The latter component of "中华共和国", i.e. "共和国", is not that straightforward. It is the third component of the compound word "中华·人民·共和国", but superficially differs from the second of the compound "中华·民国". But are they truly different and how? Confusingly, both governments take "Republic" as part of the official English name. While English "republic" most commonly maps to "共和国" in Chinese, the Wikipedia 共和制 article states that "在東亞有一些共和制國家也以舊譯「民國」为名" (In East Asia, there are some republican states that take an old translation "民國" as their names.) So "民国" as a general term (as opposed to a proper noun) is simply an alternative translation of "republic". The problem of this one-to-many relationship, "republic" translated to both "共和国" and "民国", is that "中华共和国" will have to be translated to "Republic of China". But that English phrase has already been taken; it's the official English name for "中华民国". While the Mainland government may be happy with the Chinese name "中华共和国", its potential English name "Republic of China" would be a horrible choice precisely because of the conflict with the English name of the current Taiwanese government. (This reminds me of cybersquatting in which people register Internet domain names in the hope of selling them for a good price later. But the Taiwanese government of course didn't do this intentionally and had no intention to make money out of such good English name.) I have not found the originator of this English translation for "中华民国". A message was sent to asking for help but I have yet to receive a response. Apparently, soon after 中华民国 was established in 1912, both "Republic of China" and "Nationalist China" were used, but the former prevailed as time passed by, even though "Nationalist China" is literally closer in meaning.

The English word "republic" comes from Latin "res publica", meaning "public affair(s), public matter(s), public thing(s)" (not "people's public affairs" or "people's affairs" as some sources claim). Over time, it has evolved into the modern sense of "a form of government or country in which power resides in elected individuals representing the citizen body and government leaders exercise power according to the rule of law" (from Wikipedia Republic). The Latin source of the word does not inherently conceive its modern meaning, nor does it map to Chinese "共和国" or "民国". So we just need to examine the relationship between the modern meaning of "republic" and the two Chinese translations. "民国" is an easy term, literally "people's country" or "people's state", or a country "of the people, by the people, for the people". On the other hand, "共和国" is more complicated. "共和" as the name of the political system was coined by Japanese scholar Bankei Otsuki (大槻磐溪) referring to Gonghe Regency when the Zhou Dynasty was ruled jointly by two dukes more than 2000 years ago.[note2] This translation using Kanji characters was later brought into the Chinese vocabulary as a loan word. Now, it's clear that neither "共和国" nor "民国" is a perfect translation of "republic" in its modern sense, in terms of intension (not intention) of the words. But "民国" as "people's country" is definitely closer than "共和国" if understood literally; why a country ruled by two dukes would in any way be likened to a modern republic is beyond me. Unfortunately, for unknown historical reasons, the Chinese word "共和国" is actually very much more common as a translation of English "republic" and "民国" has fallen out of fashion.[note3]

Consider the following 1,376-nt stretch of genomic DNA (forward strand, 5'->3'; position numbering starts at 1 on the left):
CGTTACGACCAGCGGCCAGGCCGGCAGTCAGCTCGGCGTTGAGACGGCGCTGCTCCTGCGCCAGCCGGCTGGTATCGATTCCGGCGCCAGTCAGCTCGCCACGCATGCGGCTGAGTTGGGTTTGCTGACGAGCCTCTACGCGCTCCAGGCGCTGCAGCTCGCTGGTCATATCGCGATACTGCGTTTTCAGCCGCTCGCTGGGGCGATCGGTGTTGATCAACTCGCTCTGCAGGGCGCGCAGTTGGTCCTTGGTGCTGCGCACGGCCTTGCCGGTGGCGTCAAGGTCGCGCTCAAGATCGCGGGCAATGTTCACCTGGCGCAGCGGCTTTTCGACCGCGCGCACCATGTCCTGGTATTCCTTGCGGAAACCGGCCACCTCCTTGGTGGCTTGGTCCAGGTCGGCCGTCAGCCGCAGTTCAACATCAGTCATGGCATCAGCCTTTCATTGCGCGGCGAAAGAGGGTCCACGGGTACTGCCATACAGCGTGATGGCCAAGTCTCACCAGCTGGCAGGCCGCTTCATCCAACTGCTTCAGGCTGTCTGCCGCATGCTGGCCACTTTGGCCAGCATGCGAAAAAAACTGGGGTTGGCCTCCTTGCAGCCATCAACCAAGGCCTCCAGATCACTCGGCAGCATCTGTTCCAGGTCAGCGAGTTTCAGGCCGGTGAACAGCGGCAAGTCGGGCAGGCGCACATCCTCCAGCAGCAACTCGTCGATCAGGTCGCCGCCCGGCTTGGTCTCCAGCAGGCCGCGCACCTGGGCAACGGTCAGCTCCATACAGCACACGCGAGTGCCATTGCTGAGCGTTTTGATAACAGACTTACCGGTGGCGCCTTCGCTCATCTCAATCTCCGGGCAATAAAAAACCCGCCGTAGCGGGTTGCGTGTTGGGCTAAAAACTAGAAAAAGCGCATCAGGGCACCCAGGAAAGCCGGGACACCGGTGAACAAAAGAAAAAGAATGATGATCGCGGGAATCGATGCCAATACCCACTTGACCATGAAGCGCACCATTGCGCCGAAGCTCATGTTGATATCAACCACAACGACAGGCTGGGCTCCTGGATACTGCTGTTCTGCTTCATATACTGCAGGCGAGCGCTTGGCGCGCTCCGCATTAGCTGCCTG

In short, the proposed name "中华共和国" is a good one in Chinese. But its translation in English and all other languages with a writing system not directly based on Chinese characters pose a curious challenge.

[note1] The Mainland government calls the Taiwanese counterpart "authority", not "government". But that's a point beyond my interest.
[note2] Nowadays more historians seem to attribute another event at the very beginning of the Chinese chronology, i.e. 841 BCE, as the source for "共和". This is called "共伯和干王位" (The Count of Gong named He ruled as a regent.).
[note3] As a proper noun, "民国" is short for "民国时期", referring to a historical period, either from 1912 (beginning of ROC) to 1949 (beginning of PRC) used in Mainland, or from 1945 (beginning of ROC's rule of Taiwan) on.